An investigation by the Ombudsman for Children has found that a lack of coordination between two State agencies was responsible for denying adequate support to a woman who has been fostering a teenager with Down syndrome and severe autism.
The woman, who has been fostering the teenager since she was abandoned at birth, has accused the Health Service Executive and and the child and family agency Tusla of leaving her financially, emotionally and physically drained.
Ombudsman Dr Niall Muldoon has recommended that the HSE immediately devise a respite action plan for all children with a disability.
Dr Muldoon's report says "Molly" (not her real name) has been dependent for 14 years on her foster family for everything including feeding, toileting, dressing and accompaniment to very frequent medical and other appointments.
However, he said the State left the family substantially out of pocket for many of these outlays.
The Ombudsman said the refusal years ago by the HSE, Molly's then corporate parent, to fund her respite care suggests the HSE abdicated its duty to the foster mother.
He criticises Tusla, the current corporate parent, for failing to create a budget line to defray foster carers' spending on necessities for disabled children.
Dr Muldoon's recommendations, which have been accepted by the HSE and Tusla, include a review by each of their provision for about 471 foster children with moderate or severe disabilities with a view to making improvements.
He also recommended a review of Molly's services to ensure that she reaches her full potential.
Speaking on RTÉ's Six One news, Mr Muldoon said there has been a disconnect with Tusla and the HSE and the system has been letting children down.
He said it is a major step forward that both agencies have committed to working together.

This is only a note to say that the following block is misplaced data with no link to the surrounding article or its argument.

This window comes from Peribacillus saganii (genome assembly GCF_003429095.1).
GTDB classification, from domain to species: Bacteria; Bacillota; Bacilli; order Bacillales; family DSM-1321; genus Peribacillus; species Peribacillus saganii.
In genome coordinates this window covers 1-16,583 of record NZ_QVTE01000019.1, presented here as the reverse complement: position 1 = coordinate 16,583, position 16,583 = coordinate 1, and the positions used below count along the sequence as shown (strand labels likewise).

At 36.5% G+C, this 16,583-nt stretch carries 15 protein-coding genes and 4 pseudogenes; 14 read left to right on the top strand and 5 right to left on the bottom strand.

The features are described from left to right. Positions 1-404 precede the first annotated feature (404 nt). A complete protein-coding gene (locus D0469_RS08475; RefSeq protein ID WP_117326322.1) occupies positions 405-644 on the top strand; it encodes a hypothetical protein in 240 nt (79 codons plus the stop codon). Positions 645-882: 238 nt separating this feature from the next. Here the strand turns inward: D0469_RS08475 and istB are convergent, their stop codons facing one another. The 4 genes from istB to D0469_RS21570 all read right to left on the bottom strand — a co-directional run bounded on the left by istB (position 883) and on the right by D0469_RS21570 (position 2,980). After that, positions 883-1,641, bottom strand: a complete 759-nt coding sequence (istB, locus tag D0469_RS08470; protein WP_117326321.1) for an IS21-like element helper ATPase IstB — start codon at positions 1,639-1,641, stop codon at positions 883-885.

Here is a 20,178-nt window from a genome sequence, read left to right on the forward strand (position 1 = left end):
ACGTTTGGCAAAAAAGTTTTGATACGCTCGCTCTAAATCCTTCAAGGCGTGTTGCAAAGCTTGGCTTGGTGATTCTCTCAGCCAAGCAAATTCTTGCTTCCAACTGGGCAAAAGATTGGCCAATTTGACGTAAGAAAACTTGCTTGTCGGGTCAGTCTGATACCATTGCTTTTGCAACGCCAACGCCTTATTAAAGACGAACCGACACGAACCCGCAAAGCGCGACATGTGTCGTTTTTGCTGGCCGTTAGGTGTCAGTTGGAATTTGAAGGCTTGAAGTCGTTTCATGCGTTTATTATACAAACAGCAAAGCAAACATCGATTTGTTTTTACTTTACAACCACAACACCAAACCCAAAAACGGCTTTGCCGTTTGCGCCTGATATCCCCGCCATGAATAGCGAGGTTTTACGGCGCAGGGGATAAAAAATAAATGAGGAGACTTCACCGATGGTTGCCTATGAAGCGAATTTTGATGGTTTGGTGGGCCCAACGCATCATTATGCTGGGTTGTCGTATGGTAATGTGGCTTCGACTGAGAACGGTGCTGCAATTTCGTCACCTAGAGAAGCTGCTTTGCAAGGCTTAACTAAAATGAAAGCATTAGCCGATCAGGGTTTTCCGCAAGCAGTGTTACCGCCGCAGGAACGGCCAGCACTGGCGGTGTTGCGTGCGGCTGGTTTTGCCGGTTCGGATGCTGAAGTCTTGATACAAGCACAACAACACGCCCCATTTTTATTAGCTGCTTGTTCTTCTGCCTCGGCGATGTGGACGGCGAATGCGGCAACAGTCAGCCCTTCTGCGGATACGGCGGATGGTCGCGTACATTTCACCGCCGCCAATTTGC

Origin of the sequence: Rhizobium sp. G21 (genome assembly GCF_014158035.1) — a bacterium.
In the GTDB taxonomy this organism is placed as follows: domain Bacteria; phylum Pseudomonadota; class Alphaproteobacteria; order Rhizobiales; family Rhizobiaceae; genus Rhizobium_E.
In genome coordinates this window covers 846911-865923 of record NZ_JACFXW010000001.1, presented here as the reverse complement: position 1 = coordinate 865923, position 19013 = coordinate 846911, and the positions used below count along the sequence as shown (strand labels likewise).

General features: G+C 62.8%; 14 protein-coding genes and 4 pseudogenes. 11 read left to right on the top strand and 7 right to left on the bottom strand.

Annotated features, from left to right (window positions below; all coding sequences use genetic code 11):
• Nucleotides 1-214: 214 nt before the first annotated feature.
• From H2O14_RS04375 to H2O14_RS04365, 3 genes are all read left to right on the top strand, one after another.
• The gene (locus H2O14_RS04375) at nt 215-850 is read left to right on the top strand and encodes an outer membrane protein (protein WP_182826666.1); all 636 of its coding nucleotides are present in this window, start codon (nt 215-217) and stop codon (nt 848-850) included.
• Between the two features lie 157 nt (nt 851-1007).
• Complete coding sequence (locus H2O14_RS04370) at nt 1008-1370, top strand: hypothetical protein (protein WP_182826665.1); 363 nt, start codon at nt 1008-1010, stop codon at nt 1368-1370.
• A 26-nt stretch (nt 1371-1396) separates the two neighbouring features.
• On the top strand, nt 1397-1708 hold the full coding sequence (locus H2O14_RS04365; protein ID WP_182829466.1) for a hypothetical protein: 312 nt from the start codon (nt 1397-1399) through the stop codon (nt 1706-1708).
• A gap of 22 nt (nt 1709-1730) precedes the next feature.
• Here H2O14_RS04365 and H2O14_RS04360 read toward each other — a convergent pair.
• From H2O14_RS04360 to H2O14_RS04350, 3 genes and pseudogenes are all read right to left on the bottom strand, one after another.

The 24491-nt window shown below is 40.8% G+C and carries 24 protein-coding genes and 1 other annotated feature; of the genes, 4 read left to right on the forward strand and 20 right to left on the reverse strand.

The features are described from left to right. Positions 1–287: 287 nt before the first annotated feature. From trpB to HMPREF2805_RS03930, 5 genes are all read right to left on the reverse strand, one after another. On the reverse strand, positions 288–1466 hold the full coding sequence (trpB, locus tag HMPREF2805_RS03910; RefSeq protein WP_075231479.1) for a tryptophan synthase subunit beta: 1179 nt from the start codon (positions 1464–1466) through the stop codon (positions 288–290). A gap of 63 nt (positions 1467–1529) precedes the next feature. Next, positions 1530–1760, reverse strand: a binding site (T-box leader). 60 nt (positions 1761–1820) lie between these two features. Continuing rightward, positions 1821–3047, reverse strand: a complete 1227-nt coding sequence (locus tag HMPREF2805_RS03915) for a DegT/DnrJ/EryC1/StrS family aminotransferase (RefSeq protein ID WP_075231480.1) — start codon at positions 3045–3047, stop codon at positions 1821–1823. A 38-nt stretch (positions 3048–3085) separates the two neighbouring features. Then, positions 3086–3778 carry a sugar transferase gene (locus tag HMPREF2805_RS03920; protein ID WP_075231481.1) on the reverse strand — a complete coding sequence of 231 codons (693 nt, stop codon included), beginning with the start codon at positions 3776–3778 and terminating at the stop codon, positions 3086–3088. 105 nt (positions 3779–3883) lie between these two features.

Earlier, on RTE's Today with Sean O'Rourke, Mr Muldoon said the Department of Health and the Department for Children will have to work together to ensure that a case like Molly's does not happen again.
Mr Muldoon said the system has developed so "they can pass the buck from one side to the other".
Tusla Chief Operations Officer Jim Gibson said of the main issues in Molly's case was the availability of respite services.
On RTÉ's Morning Ireland, he said he was not trying to transfer the blame to the HSE, but that this was an issue for the executive.
Mr Gibbons said Tusla did provide supports to the family and allocated a social worker to Molly at all times.
"The real issue, when we look at Molly and what Molly's foster carer was saying, was that they needed access to supports and interventions and services.
"A good skill that a social worker has, and was demonstrated in the report, was strong advocacy for that child and for the foster carer, internally to Tusla and externally to other strategic partners," he said.
Mr Gibson added that social work training is transferable to all client groups and there were dedicated social workers for children with disabilities.
He welcomed the report into Molly's case, saying he accepted the recommendations, but said he was unaware of how many times her family contacted the agency.
The Chief Executive of the Irish Foster Care Association has said 4% of calls to its service last year were from foster carers experiencing difficulty in accessing services for children they support, or support for themselves in caring for the children.
Speaking on RTÉ's News at One, Catherine Bond said foster carers should not have to fight for services
She said all agencies need to work together and take a multidisciplinary approach.
Ms Bond said the striking thing about Molly's case is the efforts her foster mother had to go to in getting adequate care for her.
The Chief Executive Officer of Inclusion Ireland has said early intervention services for children with disabilities are critical and that all parents, including foster parents, struggle to access these services.
Speaking on RTÉ’s Drivetime, Paddy Connolly questioned why children with a disability are not part of Tusla's remit.
He said he wrote to Tusla in 2013 saying he had concerns about this.
Mr Connolly said it is clearly discriminatory and he called on Minster for Children Katherine Zappone to review the decision to exclude children with a disability from Tusla's remit.